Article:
NEW YORK (Dec. 6)
Nehema Lifshitz, the Lithuanian-born Yiddish folk singer, made an impassioned plea today to America’s United Nations Ambassador George Bush for help in getting her sister and members of her sister’s family out of the Soviet Union. Miss Lifshitz, who emigrated to Israel in 1969, joined a delegation of the Leadership Conference of National Jewish Women’s Organizations that visited Bush at US UN Mission headquarters to ask him to raise the issue of rights for Soviet Jews before the world body.
Speaking in a choked voice, in a mixture of English, Yiddish and Russian, the singer appealed for American help in getting exit visas for her sister, Feiga Yarmolovskaya of Kovno, her sister’s husband, Itzhak, their sons, Mikhail and Maxim, and Maxim’s wife Judith, who want to join her in Israel. She said their visa applications were deliberately delayed and that the family was subject to harassment and abuse in retaliation for her departure from Russia. Miss Lifshitz gave her last concert in the USSR in Feb, 1969 and went to Israel in March. Bush, who appeared to be moved by her plea, instructed an aide to take details from her.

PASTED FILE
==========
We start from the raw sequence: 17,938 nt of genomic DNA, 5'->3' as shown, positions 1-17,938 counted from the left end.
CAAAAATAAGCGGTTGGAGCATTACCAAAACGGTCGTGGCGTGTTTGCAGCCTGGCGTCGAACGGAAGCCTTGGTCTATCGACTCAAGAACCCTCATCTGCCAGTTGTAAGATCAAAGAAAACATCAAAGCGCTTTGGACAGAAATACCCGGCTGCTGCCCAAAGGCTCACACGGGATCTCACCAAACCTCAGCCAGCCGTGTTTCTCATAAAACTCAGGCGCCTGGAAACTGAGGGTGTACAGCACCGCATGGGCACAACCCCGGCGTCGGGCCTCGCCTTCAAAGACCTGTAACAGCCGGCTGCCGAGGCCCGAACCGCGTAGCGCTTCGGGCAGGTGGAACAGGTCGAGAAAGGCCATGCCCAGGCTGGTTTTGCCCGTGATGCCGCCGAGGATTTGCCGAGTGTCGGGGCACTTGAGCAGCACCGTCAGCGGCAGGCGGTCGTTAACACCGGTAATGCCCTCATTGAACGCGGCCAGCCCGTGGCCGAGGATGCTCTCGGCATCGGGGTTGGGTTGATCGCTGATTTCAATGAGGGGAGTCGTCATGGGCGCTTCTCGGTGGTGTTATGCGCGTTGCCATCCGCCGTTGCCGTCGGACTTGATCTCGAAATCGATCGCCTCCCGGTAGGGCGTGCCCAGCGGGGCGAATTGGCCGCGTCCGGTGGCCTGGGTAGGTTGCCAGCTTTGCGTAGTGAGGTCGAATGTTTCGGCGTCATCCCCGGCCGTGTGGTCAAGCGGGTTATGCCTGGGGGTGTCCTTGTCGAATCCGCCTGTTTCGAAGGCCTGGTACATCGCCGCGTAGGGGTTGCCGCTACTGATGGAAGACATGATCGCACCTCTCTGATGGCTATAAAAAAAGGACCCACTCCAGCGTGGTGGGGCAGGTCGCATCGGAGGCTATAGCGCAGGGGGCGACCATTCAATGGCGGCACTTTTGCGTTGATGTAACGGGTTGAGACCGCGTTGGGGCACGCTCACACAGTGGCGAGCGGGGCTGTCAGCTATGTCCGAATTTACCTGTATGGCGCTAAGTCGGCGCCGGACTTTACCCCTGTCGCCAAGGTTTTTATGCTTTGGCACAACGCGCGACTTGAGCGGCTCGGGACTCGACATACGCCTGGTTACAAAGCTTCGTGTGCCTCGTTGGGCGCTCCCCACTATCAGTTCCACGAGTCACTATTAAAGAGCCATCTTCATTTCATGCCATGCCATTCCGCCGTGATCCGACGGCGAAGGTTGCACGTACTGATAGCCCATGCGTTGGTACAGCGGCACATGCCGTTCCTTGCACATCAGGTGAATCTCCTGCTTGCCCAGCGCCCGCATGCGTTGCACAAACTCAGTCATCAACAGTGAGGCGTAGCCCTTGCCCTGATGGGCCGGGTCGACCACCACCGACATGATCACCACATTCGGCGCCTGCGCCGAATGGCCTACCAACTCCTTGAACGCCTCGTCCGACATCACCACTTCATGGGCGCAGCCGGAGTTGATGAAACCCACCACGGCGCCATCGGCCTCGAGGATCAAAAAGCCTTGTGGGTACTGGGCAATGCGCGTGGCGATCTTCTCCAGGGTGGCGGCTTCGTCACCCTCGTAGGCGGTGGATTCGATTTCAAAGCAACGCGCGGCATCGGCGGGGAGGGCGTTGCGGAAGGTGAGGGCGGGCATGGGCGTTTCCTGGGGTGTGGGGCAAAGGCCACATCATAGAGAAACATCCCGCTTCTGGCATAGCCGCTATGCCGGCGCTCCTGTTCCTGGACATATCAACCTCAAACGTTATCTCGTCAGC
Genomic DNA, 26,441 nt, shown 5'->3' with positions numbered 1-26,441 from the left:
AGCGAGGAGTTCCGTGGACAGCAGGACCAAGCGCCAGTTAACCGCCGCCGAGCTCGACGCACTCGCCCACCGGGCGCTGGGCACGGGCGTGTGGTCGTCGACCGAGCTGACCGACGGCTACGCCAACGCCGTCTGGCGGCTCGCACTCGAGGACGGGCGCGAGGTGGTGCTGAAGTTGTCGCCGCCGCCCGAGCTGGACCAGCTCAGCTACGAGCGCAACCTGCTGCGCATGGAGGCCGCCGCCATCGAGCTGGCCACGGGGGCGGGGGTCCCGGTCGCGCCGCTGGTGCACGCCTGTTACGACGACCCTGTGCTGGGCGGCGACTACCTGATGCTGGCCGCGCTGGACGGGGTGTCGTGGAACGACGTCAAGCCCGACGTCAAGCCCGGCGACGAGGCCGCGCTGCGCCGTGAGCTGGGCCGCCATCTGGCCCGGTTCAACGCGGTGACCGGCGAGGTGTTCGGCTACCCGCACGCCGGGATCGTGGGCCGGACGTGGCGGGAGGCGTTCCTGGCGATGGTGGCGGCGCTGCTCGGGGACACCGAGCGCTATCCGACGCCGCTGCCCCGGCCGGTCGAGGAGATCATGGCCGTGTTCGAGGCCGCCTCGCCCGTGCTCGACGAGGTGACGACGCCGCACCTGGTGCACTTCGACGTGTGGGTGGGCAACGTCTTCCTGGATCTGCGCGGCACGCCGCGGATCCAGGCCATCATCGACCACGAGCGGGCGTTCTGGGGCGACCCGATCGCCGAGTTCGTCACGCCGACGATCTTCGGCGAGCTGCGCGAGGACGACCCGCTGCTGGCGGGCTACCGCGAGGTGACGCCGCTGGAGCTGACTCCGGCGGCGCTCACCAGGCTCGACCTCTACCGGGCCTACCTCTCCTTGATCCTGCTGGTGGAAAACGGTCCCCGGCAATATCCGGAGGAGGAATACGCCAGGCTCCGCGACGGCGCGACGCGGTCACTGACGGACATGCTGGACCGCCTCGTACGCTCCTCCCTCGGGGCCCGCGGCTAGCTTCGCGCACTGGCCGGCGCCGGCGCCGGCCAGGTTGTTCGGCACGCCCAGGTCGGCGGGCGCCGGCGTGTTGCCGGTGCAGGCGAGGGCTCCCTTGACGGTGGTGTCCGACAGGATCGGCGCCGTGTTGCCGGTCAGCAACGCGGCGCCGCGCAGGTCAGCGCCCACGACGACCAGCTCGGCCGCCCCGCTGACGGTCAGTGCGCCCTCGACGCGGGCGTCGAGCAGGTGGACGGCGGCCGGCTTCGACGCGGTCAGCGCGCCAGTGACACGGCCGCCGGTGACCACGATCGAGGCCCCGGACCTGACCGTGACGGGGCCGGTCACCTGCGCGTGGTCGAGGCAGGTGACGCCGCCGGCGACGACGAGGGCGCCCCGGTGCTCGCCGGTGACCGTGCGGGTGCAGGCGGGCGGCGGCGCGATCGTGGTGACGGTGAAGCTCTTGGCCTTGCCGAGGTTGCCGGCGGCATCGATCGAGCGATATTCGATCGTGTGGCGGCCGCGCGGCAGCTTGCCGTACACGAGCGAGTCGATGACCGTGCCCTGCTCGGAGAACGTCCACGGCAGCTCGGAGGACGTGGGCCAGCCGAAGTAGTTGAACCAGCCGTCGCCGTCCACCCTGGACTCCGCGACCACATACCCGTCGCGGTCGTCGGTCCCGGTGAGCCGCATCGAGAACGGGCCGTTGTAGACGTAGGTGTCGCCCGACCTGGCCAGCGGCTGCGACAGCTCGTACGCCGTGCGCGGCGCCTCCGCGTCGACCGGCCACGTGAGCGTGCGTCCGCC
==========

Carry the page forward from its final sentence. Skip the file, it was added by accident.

The UN envoy later told the representatives of nine national Jewish women’s organizations that “things are happening” on the Soviet Jewish issue as a result of efforts by his office and by UN Secretary General U Thant. “I assure you the issue is receiving high level concern,” he told the delegation after accepting a written appeal for Soviet Jewish rights from Mrs. Howard Levine of West Orange, N.J., chairman of the Leadership Conference’s Soviet Jewry Committee and president of the American Jewish Congress’ Women’s Division.
Bush praised the group as representing the responsible Jewish community. “We must not surrender responsibility for this issue to the irresponsible fringe,” he said. The visit to Bush was one of a series of activities sponsored by the Leadership Conference in 27 American cities today to rally support for Soviet Jews on the occasion of Human Rights Day for Soviet Jewry. It coincided with the start of Human Rights Week at the UN.